So, I backed out and sent a polite email asking about this, and if I could purchase tickets online without creating an account. This is the response I received back...

"You must create an account to purchase tickets online. It’s a necessary security measure required by the <team> and our 3rd party ticketing system."

Is this "security measure" legit? Maybe I'm too cynical, but it's a friggin' baseball game, not a high-security sensitive piece of technology. Plus, as I mentioned, other businesses have no objection to selling their product without an account, so I don't even buy that it's about my financial security. I call BS on the "security measure". Really, I feel like it's just so the 3rd party ticketing system wants to collect information so they can make more money by selling and reselling it.

I don't necessarily begrudge anyone making money, but I'm a pretty simple guy... I just want to buy a ticket and go to a game. Without jumping through a bunch of dumb-ass hoops in the process.

Where do you draw the line? I'm sure some are reading this and are chomping at the bit to make some enlightening comment such as, "If you don't like their policies, don't buy their product.", but that's just brain dead arrogance. Everybody has some point where they're no longer willing to mindlessly go along and protest publicly about it. Where's that line for you?

"A person with this name and address likes baseball" isn't exactly valuable marketing data. Nobody is paying some pissant minor league baseball team for that data.

Did the purchase involve a credit card? Then yes, actually, it is a high-security sensitive piece of technology.
 

USViking

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No-fly got you all worked up?

Maybe counter-terror ops is in the process of setting up a "No-buy" for sporting events, and this online hassle is just the first step onto a slippery slope. ID at the gate is coming soon.

If you don't like it tell it to the judge!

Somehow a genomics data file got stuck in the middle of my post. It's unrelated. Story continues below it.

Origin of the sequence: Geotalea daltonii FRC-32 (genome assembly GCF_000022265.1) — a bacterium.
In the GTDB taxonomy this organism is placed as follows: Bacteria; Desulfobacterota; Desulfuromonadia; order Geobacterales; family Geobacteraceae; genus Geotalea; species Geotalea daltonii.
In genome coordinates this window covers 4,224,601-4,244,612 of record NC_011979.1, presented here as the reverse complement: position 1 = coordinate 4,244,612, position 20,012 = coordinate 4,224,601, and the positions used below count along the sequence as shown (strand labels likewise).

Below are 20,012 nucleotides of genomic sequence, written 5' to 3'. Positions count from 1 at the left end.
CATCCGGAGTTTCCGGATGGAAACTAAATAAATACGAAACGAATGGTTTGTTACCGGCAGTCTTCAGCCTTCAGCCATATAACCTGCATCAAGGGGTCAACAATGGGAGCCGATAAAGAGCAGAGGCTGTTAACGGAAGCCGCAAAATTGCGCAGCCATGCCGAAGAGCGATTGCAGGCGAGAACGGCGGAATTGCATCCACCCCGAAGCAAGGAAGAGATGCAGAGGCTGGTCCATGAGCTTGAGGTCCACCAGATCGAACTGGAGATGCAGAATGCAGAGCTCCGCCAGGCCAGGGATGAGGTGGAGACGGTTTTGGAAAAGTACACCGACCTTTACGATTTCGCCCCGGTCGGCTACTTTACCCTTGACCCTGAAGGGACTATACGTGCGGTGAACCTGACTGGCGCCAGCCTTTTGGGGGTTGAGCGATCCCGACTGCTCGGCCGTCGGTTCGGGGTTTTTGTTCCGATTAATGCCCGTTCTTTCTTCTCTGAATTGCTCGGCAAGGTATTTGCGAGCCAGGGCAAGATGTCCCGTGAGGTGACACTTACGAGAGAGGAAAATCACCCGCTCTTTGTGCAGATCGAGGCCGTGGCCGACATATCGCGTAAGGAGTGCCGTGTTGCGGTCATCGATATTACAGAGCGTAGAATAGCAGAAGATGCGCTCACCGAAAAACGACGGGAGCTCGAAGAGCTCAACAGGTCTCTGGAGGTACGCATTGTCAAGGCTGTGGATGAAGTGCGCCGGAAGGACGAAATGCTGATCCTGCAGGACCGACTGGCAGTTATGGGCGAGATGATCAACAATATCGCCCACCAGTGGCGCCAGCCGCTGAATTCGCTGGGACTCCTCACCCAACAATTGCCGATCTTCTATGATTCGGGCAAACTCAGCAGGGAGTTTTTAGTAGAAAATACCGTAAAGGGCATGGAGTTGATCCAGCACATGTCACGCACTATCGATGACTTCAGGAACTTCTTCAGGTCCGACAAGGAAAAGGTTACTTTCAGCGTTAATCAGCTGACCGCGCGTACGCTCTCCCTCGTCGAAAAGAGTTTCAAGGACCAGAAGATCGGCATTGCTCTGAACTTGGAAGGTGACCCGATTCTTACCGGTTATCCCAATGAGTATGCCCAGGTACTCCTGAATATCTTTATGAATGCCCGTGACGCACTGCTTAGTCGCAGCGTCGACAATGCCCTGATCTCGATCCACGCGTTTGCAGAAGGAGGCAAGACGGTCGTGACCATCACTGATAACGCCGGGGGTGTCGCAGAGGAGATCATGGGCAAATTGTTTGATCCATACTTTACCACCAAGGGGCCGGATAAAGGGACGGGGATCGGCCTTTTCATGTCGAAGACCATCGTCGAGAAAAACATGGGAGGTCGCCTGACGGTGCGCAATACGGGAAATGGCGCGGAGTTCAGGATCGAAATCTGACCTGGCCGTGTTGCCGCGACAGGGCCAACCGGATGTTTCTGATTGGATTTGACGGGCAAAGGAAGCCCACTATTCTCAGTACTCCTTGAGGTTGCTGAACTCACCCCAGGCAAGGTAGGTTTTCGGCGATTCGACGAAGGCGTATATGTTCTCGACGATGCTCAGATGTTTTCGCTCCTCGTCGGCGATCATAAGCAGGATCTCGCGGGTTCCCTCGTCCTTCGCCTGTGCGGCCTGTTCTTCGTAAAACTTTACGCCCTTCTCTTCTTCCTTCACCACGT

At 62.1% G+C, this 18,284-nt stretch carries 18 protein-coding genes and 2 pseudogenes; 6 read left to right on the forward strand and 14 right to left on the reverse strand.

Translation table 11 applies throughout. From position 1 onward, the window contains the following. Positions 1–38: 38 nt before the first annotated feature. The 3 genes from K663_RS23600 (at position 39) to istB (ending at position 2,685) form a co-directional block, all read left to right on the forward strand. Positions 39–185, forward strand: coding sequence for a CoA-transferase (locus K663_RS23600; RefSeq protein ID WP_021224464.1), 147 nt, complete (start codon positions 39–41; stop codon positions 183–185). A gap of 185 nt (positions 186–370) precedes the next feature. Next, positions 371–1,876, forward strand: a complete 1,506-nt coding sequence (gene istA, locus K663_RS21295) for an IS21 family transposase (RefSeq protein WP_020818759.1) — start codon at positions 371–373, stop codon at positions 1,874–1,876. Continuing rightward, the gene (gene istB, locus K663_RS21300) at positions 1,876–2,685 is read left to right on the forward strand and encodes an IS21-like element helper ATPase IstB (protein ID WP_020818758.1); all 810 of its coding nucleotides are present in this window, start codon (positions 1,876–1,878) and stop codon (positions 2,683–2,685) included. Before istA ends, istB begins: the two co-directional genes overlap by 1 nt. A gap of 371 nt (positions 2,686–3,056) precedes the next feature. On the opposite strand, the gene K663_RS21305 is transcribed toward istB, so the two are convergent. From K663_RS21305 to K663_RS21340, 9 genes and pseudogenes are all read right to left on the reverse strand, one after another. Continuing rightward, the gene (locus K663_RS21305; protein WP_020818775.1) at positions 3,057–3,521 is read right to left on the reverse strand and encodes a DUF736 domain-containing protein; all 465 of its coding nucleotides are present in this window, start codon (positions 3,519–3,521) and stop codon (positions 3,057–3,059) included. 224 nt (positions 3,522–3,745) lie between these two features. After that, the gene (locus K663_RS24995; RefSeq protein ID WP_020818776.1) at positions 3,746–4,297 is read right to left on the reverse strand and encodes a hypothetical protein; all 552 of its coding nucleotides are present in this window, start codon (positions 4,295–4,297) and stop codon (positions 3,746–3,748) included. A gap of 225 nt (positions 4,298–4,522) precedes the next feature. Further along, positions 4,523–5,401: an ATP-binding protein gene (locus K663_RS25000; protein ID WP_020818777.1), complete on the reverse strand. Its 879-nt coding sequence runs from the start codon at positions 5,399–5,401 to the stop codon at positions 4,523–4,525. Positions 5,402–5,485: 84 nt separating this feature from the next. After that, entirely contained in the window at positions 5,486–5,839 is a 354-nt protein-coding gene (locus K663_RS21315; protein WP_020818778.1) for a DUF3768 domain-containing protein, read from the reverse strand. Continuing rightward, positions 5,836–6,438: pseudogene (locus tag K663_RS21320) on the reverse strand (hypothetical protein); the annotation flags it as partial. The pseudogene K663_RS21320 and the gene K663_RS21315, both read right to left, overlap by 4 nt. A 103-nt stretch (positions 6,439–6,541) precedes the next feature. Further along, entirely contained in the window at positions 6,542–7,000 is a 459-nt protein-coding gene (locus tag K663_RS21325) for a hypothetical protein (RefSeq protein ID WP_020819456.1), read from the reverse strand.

ttwtt78640

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"A person with this name and address likes baseball" isn't exactly valuable marketing data. Nobody is paying some pissant minor league baseball team for that data.

Did the purchase involve a credit card? Then yes, actually, it is a high-security sensitive piece of technology.

Folks that will pay an online premium for a locally available product/service (and have a credit card) may be more marketable than you think. ;)
 

Deuce

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Folks that will pay an online premium for a locally available product/service (and have a credit card) may be more marketable than you think. ;)

Google and Facebook have that information, and also know what you like to eat for breakfast. Have you ever looked at your own google profile?
 

Captain Adverse

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I don't use membership cards, and I don't create accounts.

I prefer to buy at the source, and I don't give any personal information when I do. I mean, why does a barber shop need your phone number, zip code, etc., just to cut your hair???

I find it annoying that so many businesses push a requirement to be a member in order to get "sales prices," or ask for all sorts of personal information before providing a service.

IMO it is not a sale if only "members" can get it, because they are actually buying information about you from you. They would not do that if it did not make them a greater profit somehow.

About a month ago I went to a Dental service (Aspen) for an exam. They only cost $19.00 but I had to fill out all this personal information. Thinking it would be private like any other medical service I filled it out.

Over the next three months I began getting all these random sales calls from numbers all over the country! I am on the do not call list which I update regularly, and Aspen was the ONLY place I have given my number to for any reason in the last 2 years.

There is NO REASON to have to "create an account" for sales or services other than for those organizations to track your usage and profit from the information.

I'm with you. Just suck it up and buy the tickets at the window.
 
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ttwtt78640